Gotham Adventures is worse, even though it features the extended Bat family.  That comic opens with Batman, Robin, and Batgirl chasing the Joker.  Robin gets delegated to help some woman, and I am not really sure what Batgirl does because she doesn’t have anything to do with Batman catching the Joker.  The Bat group take Joker back to the Batcave because there is a bounty on Joker’s head.  Nightwing shows up and gets a few lines.  Finally, after several pages, Batgirl actually gets to speak.  Everyman had lines, mostly several, before Batwing gets even one.  She is left to guard the Joker, who of course knocks her out.  If it was Alfred getting the drop on the Joker the shit would have hit the fan.  While she is knocked out, the Bat men are all doing heroic things.   So, one woman, who can’t even guard a prisoner who is handcuffed.  It’s a shame really because it is leaves a sour taste in the mouth, and stops what would have been a pretty fun comic read from being so.

 

Various Wonder Woman Comics – So these include Wonder Woman Rebirth (FCBD editions and #1 itself) as well as DC Super Hero Girls.  The Rebirth issues are very interesting and good.  And guess what, one of the FCBD editions has two men talking about a woman and her relationship to one of them.  That is just awesome.  Really awesome.  In particular, what I enjoyed about the Rebirth idea was the concept of storytelling and retconning which WW’s Rebirth storyline seems to directly tackle.  This is wonderful because all the multiple origin stories get a tad confusing.   

                There was also an older Wonder Woman, apparently after Crisis of Infinite Worlds.  This is interesting because Diana Prince is no longer Wonder Woman, at least in name, though the villains still see her as such.  Which shows you that villains know better.  And this raises a question.  I have not read mainstream comics for several years.  But I do know that have been quite a few times when Diana Prince has lost the title of Wonder Woman (once to her mother).  I know that in the last few year, Marvel’s Thor lost his hammer to a woman, and Iron Man is, wonderfully, a young black woman but my question is this -  do any male super heroes lose their status or title as much or more as Wonder Woman has?  Why Wonder Woman?  I’m not trying to be snarky, I am legitimately curious.  How does this break down?  Anyone know?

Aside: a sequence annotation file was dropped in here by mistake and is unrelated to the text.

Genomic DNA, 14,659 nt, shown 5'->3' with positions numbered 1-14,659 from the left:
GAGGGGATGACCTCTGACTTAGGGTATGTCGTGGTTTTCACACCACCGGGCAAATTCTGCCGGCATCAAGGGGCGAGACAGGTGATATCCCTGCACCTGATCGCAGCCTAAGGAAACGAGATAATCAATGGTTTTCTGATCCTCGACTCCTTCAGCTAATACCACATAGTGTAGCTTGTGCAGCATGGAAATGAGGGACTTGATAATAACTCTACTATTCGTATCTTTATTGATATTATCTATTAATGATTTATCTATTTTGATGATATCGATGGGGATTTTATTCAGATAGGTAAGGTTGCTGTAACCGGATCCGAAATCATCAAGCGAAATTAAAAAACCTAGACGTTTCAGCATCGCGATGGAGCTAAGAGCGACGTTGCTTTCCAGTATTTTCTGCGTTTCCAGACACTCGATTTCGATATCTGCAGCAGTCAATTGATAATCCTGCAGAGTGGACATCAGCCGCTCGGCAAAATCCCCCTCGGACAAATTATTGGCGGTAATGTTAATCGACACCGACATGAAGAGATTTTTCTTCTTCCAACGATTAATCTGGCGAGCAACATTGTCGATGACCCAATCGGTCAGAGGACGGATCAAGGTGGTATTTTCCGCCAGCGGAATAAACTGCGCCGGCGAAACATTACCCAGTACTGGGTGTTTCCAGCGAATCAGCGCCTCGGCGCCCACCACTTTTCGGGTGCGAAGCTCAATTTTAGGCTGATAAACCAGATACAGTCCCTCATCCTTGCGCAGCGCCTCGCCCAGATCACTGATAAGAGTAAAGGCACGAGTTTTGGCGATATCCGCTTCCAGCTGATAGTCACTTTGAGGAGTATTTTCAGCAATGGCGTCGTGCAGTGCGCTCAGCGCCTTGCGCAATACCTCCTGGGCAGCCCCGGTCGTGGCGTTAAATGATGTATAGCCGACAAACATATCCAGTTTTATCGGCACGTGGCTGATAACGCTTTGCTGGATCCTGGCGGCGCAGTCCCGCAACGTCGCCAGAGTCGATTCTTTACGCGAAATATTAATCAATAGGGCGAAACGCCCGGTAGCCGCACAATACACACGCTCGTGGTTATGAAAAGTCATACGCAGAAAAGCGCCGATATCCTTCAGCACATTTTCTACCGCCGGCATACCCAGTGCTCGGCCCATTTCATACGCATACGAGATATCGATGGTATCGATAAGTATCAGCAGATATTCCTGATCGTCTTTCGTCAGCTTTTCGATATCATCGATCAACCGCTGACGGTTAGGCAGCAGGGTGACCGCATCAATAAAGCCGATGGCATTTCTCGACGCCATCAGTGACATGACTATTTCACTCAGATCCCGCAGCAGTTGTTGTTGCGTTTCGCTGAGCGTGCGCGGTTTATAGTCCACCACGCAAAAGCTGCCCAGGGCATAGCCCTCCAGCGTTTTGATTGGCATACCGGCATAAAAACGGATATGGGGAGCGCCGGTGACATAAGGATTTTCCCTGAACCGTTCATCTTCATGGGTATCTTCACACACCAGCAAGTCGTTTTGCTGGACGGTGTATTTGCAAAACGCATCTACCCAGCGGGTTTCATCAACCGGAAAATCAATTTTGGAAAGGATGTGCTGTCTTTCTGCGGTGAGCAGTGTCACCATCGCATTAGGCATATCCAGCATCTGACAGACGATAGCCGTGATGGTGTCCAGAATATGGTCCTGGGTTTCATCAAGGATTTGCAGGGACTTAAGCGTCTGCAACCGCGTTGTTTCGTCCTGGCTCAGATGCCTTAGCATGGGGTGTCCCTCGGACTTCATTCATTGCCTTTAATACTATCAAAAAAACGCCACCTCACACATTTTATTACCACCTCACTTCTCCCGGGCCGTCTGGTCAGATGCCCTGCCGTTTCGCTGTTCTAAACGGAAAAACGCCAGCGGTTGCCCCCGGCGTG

The Super Hero girl comics are cute, and intended it seems for a younger audience.  The two I read where actually the same story, one just longer than the other.  The story concerns summer break where Wonder Woman and Bumble Bee go to Mount Olympus.  The cast is multi-ethnic, though a bit strange – why Poison Ivy – but the series does show the girls working together and being there for each other.  Though, why Batgirl sightsees as Batgirl I don’t know.

 

There were some surprises in this comic freebie read – Red Sonja 0, written by Michael Avon Oeming and Mike Curry was actually quite good, despite the   costume that makes no sense and seems to have a magical power to stay still and not show X-rated bits.  Red Sonja Vol 4, #0 was not as good, in fact it was just annoying, with more teasing of body parts.  Damsels: Mermaids was also quite good and a wonderful take on Andersen’s Little Mermaid.  Honesty, this might just be my favorite version.

 

Of course, not much has changed in comics.  Women, in particular the heroes, are usually drawn with Triple DDD bust sizes and a middle that couldn’t house a liver or intestine.  The men are buff too, let’s be honest, but they at least have some room for internal organs.  This is particularly distracting in Grimm Comics because the story telling is good there, but the female characters so sexualized that it is nerve wracking.  The explanation seems to be Neverland, a spin off, because the Wendy character was actually dressed.  The Godstorm spin off was good too  - Zeus mediating on fatherhood was really great.

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review 2017-07-16 04:00
Suddenly Everything's Ruined
World of Warcraft Chronicle Volume 2 - BLIZZARD ENTERTAINMENT

Chronicle Vol. 2 starts with the origins of life on Draenor and continues through the Second War and the Alliance Expedition. Like anything to do with Draenor, the most interesting parts are about the arakkoa and the least interesting are the orcs, so of course the book is mostly about the orcs. The orcs are divided into dozens of clans with names like the Rotten Teeth and the Mad Dogs. They revere nature and violence, although not in that order. They are forced to invade Azeroth after utterly ruining their native world.

 

This last detail reflects a disturbing pattern in World of Warcraft. In chapter after chapter, every noble and beautiful thing eventually gets corrupted, everything gets ruined. We see this with individuals, races, factions, nations, even entire planets. It makes me wonder what the game designers ultimate endgame plan for WOW is. Is it just a series of small victories against a backdrop of inevitable failure?

 

I do not need a fantasy game to remind me that we live in a world where the forces of greed, ignorance, and cruelty are growing stronger every day. It is easy to be cynical and say the entropic plot of WOW is realistic. I choose to believe that society as a whole is capable of progressing as long as compassion and knowledge are valued above immediate self interest. It is a hard sell, but worth it in the long term.